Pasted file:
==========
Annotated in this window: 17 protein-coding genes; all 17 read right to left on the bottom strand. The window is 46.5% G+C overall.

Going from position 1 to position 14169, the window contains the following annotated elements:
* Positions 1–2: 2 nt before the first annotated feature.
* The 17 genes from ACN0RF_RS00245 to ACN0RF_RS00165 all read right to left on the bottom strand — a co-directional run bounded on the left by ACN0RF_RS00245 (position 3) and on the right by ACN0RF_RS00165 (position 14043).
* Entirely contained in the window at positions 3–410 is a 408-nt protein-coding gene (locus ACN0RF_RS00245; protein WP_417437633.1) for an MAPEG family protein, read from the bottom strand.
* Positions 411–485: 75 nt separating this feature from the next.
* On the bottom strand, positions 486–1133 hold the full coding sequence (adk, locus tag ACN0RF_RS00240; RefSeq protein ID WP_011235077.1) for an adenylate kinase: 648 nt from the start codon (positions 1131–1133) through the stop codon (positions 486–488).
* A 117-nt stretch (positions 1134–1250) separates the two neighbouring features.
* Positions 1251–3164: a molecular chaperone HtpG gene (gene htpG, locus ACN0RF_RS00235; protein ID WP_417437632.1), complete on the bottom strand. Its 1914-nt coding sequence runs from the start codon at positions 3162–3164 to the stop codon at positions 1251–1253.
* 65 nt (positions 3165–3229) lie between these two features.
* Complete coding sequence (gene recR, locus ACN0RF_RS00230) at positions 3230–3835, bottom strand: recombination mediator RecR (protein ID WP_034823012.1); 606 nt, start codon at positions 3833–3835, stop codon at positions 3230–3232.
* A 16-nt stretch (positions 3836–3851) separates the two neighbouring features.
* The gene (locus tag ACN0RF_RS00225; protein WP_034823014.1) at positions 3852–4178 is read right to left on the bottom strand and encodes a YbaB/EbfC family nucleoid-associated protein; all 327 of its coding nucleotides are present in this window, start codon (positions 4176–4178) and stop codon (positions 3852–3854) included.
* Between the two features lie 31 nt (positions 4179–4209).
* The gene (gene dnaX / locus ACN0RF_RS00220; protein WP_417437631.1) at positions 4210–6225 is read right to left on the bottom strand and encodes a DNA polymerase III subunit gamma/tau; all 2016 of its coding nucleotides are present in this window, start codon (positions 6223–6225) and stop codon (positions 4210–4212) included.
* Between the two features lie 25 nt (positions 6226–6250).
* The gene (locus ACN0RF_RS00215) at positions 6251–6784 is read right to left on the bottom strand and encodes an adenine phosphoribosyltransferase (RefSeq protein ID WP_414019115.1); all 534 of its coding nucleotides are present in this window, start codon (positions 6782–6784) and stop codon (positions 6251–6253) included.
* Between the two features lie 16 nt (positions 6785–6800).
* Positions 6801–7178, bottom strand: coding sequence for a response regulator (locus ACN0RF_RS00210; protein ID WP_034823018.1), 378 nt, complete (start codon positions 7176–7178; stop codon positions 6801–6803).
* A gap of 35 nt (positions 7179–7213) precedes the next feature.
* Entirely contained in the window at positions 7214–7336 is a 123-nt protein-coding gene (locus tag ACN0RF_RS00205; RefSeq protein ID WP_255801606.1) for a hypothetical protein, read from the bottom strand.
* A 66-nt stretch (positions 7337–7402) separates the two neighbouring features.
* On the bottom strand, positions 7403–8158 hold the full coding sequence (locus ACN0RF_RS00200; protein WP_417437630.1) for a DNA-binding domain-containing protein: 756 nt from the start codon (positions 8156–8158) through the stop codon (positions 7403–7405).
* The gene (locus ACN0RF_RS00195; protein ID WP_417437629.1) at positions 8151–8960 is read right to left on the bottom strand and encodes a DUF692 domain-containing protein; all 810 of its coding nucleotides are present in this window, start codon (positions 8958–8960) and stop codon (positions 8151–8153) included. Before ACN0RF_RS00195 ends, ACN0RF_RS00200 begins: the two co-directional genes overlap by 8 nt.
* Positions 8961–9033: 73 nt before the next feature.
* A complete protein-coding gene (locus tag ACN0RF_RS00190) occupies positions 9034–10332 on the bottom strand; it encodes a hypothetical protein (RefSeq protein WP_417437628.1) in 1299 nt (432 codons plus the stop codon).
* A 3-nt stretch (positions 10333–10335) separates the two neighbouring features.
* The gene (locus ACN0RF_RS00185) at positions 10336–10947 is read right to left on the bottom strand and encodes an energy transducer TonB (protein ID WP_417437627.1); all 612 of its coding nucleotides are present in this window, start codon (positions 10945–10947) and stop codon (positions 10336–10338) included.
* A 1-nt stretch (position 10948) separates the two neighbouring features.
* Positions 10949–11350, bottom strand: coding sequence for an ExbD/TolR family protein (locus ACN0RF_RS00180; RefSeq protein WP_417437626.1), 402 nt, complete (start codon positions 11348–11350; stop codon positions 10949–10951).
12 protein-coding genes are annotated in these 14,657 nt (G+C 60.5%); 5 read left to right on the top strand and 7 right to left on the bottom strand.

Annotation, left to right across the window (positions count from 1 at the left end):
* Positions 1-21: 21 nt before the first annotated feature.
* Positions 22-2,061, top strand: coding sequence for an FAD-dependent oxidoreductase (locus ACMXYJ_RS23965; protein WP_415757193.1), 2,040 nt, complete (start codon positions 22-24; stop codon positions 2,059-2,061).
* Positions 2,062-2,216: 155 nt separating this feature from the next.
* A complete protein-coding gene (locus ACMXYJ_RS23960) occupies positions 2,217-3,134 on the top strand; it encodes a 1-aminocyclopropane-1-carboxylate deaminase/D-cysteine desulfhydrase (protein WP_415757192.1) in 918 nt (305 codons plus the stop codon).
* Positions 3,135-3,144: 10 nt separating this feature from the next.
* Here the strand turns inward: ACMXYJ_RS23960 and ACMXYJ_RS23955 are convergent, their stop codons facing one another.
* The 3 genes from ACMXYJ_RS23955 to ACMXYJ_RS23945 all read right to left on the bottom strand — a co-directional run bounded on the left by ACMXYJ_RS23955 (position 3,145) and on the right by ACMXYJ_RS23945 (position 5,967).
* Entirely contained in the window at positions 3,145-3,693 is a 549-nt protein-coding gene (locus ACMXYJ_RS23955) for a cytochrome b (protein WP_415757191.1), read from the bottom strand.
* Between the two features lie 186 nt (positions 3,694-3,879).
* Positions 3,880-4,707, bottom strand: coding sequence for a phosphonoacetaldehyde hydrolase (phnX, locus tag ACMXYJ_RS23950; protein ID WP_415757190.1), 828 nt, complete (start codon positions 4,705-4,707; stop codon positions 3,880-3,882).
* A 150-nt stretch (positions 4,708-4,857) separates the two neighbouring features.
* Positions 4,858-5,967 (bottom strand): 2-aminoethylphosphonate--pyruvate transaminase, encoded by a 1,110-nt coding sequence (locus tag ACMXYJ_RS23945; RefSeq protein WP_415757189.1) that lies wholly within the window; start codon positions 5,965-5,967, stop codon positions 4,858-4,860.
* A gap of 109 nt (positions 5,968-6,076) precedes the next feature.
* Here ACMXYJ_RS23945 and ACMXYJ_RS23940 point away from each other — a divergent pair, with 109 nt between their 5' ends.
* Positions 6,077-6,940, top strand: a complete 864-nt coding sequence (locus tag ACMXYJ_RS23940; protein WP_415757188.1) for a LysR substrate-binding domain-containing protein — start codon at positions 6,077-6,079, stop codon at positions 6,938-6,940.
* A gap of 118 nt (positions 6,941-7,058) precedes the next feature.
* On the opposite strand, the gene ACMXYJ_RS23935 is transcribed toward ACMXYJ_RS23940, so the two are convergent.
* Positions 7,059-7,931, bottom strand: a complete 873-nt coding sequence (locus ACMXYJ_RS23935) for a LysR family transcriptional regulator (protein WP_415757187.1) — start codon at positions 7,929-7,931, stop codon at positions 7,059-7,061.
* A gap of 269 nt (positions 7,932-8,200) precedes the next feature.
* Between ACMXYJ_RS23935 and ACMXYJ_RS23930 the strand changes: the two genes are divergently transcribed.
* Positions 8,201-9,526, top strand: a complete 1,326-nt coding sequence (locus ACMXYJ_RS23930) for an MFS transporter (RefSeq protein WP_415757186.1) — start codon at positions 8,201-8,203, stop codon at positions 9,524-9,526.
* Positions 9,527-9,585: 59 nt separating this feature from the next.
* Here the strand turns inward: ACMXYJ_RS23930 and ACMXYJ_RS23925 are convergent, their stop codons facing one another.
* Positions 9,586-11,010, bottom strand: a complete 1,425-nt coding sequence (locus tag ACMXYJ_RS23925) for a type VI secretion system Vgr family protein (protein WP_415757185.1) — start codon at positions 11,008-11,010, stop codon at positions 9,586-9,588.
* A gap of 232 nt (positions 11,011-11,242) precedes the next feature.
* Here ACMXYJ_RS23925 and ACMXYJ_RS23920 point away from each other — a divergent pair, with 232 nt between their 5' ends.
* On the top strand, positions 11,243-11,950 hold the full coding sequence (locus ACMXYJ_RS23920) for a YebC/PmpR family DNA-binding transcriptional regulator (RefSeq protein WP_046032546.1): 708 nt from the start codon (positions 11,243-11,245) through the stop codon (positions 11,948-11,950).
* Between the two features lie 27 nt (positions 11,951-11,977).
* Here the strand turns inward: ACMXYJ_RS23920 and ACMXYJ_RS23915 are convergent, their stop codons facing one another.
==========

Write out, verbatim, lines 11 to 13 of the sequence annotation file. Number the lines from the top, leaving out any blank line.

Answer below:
* Complete coding sequence (gene recR, locus ACN0RF_RS00230) at positions 3230–3835, bottom strand: recombination mediator RecR (protein ID WP_034823012.1); 606 nt, start codon at positions 3833–3835, stop codon at positions 3230–3232.
* A 16-nt stretch (positions 3836–3851) separates the two neighbouring features.
* The gene (locus tag ACN0RF_RS00225; protein WP_034823014.1) at positions 3852–4178 is read right to left on the bottom strand and encodes a YbaB/EbfC family nucleoid-associated protein; all 327 of its coding nucleotides are present in this window, start codon (positions 4176–4178) and stop codon (positions 3852–3854) included.